His Royal Highness in Bahrain is apparently very sensitive when it comes to online chatter about him.
For the first time, the King’s handlers have arrested Twitter users for criticizing the King — something that is an actual crime in the tiny island kingdom in the Persian Gulf which is a close ally of the United States and home to America’s largest foreign naval base which hosts the Fifth Fleet.
Following an October 16 raid on their homes, this week three of the four people raided have received their sentences for breaking the law of criticizing the King of Bahrain: Abdullah AlHashemi (6 months prison), Ali Mohamed Watheq (4 months prison) and Salman Darwish (1 month). The fourth man, Ali AlHayki, is expected to receive his verdict on November 12 and according to the Bahrain Center for Human Rights, “the Ministry of Information announced the search for a fifth defendant,” too.
“They’re basically just sending a message across the spectrum that the king is a red line,” says Maryam AlKhawaja, Acting President of the Bahrain Center for Human Rights.
The trouble is, no one in Bahrain — including the government, apparently — knows where the red line is. Though there actually is a law against “criticizing the King or holding him responsible for any of the government’s actions,” it is in the Press Rules and Regulations Code of 2002. Online media is not explicitly covered in this Code, neither is social media.
“We don’t have any laws for tweets,” says Ali Al Aswad, a former MP with the island’s main opposition party, Al Wefaq, who resigned in February 2011 as part of a mass resignation of the party’s MP’s over concerns about the crackdown that began then as
part of Bahrain’s Arab Spring.
“I don’t know why the courts sentenced these four because they were writing on Twitter,” Al Aswad says, adding, “I feel they have not been jailed or interrogated because of these tweets only, they were talking about human rights, democracy, and in between they did tweets about the King.”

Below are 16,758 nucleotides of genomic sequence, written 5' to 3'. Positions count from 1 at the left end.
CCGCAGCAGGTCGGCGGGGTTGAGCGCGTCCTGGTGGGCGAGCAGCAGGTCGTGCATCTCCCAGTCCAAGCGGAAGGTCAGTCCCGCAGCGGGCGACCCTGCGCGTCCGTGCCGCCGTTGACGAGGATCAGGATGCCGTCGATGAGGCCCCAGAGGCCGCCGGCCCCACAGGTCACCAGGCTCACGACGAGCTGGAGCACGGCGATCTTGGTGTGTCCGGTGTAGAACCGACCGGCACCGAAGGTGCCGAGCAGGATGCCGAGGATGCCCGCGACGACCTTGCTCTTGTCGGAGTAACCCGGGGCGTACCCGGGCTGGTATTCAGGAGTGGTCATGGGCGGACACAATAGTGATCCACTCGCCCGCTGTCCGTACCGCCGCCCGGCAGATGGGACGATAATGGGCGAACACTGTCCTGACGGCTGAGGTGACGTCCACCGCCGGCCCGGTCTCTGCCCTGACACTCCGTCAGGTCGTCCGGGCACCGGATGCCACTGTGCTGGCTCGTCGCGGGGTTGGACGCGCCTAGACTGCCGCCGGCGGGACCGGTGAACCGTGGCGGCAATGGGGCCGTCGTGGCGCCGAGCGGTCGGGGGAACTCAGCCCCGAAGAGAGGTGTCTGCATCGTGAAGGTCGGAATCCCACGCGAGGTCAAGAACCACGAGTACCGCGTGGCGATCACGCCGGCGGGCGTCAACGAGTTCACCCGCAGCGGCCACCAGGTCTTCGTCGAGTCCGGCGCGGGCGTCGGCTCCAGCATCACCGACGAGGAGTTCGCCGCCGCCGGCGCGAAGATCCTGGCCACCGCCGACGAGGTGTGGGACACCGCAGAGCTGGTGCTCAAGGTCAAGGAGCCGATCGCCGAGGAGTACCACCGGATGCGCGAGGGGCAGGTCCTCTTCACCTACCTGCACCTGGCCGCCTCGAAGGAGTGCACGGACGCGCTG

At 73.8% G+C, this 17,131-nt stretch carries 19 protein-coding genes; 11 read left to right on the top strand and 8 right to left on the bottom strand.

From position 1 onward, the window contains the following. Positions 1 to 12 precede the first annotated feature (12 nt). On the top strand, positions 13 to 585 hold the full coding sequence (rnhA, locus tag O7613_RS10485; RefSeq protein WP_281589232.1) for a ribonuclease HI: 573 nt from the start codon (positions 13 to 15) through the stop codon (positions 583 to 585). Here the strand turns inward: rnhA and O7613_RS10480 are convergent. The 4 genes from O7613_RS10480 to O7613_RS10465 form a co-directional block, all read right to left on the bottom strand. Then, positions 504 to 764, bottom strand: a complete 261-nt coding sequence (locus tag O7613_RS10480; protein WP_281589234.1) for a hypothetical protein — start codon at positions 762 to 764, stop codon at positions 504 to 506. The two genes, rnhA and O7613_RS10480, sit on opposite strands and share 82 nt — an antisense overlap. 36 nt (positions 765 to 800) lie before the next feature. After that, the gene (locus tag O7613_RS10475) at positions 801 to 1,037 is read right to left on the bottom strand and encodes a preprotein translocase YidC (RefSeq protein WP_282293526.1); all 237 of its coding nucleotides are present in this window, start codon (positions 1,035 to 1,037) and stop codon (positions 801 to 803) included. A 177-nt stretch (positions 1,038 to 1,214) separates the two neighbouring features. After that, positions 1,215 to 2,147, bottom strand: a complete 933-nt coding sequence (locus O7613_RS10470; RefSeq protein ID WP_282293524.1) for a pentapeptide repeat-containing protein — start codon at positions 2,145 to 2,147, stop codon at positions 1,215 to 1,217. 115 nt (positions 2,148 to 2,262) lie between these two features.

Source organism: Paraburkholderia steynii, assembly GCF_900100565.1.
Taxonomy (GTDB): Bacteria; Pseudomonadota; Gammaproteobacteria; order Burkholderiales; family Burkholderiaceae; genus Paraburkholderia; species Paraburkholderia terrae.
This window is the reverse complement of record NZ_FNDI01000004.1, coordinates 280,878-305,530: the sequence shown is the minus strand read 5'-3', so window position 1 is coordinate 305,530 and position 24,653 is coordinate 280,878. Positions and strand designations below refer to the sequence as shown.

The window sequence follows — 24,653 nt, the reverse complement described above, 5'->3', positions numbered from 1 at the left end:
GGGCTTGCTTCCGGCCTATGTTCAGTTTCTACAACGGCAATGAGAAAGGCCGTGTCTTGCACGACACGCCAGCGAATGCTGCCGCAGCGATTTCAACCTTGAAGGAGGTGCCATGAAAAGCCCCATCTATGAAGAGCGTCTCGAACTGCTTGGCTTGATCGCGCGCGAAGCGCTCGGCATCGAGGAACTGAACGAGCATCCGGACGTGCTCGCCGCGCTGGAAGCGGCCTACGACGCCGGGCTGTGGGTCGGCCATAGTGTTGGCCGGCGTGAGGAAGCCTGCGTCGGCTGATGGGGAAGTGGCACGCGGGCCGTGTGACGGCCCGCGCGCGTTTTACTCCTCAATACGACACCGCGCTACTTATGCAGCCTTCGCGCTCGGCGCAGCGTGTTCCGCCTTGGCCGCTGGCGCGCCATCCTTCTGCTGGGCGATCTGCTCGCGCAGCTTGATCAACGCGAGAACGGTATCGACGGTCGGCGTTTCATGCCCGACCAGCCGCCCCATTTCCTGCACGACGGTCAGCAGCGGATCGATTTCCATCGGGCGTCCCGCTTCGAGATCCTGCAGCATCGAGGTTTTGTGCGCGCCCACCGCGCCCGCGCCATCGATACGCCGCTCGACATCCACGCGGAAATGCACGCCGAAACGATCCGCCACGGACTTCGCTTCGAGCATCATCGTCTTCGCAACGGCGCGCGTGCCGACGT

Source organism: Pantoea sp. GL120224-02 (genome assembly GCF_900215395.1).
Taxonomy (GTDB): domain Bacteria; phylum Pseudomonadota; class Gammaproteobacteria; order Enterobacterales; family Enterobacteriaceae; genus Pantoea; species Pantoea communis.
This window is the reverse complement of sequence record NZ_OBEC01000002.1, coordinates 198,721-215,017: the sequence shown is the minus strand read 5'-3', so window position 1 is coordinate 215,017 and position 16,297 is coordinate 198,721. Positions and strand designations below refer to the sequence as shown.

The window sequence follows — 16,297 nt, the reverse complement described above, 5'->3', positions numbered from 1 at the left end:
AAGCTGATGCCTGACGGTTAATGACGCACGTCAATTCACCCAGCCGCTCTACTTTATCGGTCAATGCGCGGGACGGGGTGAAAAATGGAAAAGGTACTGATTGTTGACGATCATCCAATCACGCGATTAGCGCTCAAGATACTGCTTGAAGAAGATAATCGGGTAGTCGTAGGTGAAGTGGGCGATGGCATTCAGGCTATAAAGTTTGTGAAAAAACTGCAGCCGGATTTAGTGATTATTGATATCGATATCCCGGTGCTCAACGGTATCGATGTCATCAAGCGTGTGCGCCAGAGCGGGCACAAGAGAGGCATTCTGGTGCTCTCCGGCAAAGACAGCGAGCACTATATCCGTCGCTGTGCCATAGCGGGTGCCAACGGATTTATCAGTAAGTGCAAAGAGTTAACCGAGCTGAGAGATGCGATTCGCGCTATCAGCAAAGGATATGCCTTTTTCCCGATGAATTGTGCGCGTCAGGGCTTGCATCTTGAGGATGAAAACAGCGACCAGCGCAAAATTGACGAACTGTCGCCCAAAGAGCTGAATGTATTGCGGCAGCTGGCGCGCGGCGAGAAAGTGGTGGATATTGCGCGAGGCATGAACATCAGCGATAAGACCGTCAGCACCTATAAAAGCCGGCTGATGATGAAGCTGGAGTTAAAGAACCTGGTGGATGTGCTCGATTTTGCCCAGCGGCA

The curious thing about this particular case is not merely that the King is now clearly going after Tweeple — as some Twitter users refer to themselves — but that one of the four young men — all in their 20′s — who were arrested is actually on the King’s side in his efforts to silence the public protesters who have overtaken the streets and squares of Bahrain’s Arab Spring.
“He was arrested because he was criticizing the King for not being harsh enough against what he called the shia traitors,” AlKhawaja says.
The King, it seems, doesn’t even care if you support what many refer to as his human rights violations. He simply cannot bear any criticism, at all — even when it is by low profile tweeple with few followers.
“If you say to the King ‘I’m with you, I love you, I will do whatever you say, but…’ — once you say ‘but’ this means you are opposition,” Al Aswad says.
“Whoever is in opposition to the authority in Bahrain will be sentenced or in jail regardless if they are followers, sunni, shia, Christian — they don’t care.”
This is not the first time the King or other high level government officials have taken harsh measures against people who criticize them online, however. The most high-profile case was the August 2012 verdict of three years imprisonment for high profile activist Nabeel Rajab – later overturned in appeals court after he had already spent three months in prison — whose alleged crime was criticizing the Prime Minister.
And before that, a prominent blogger, Ali Abdulemam, was disappeared for his criticism of the government. His whereabouts have not been known since March 18, 2011, according to the Center.
AlKhawaja says that apart from adding to the King and the government’s long list of human rights violations, these types of arrests and disappearances are actually counterproductive to the government’s goal of silencing what have become increasingly embarrassing incidents of public protest.
“What the Bahraini regime is very slow in understanding is that when they go after people it actually creates more dissent, it doesn’t lessen it,” she says.
Though the dissent in Bahrain is increasing and protester deaths are mounting, major Western allies like the United States, United Kingdom and France who have quite vocally supported Arab Spring people’s movements across the region, have remained noticeably silent when it comes to Bahrain, and have even contributed to the King’s efforts to quash peaceful public protest.
“We’re still seeing these countries selling arms to Bahrain at a time when they’ve offered no reforms. We’re still seeing them do business as usual with Bahrain,” says AlKhawaja, suggesting that military and financial incentives with regard to Bahrain have taken precedence over support for a movement for progressive change.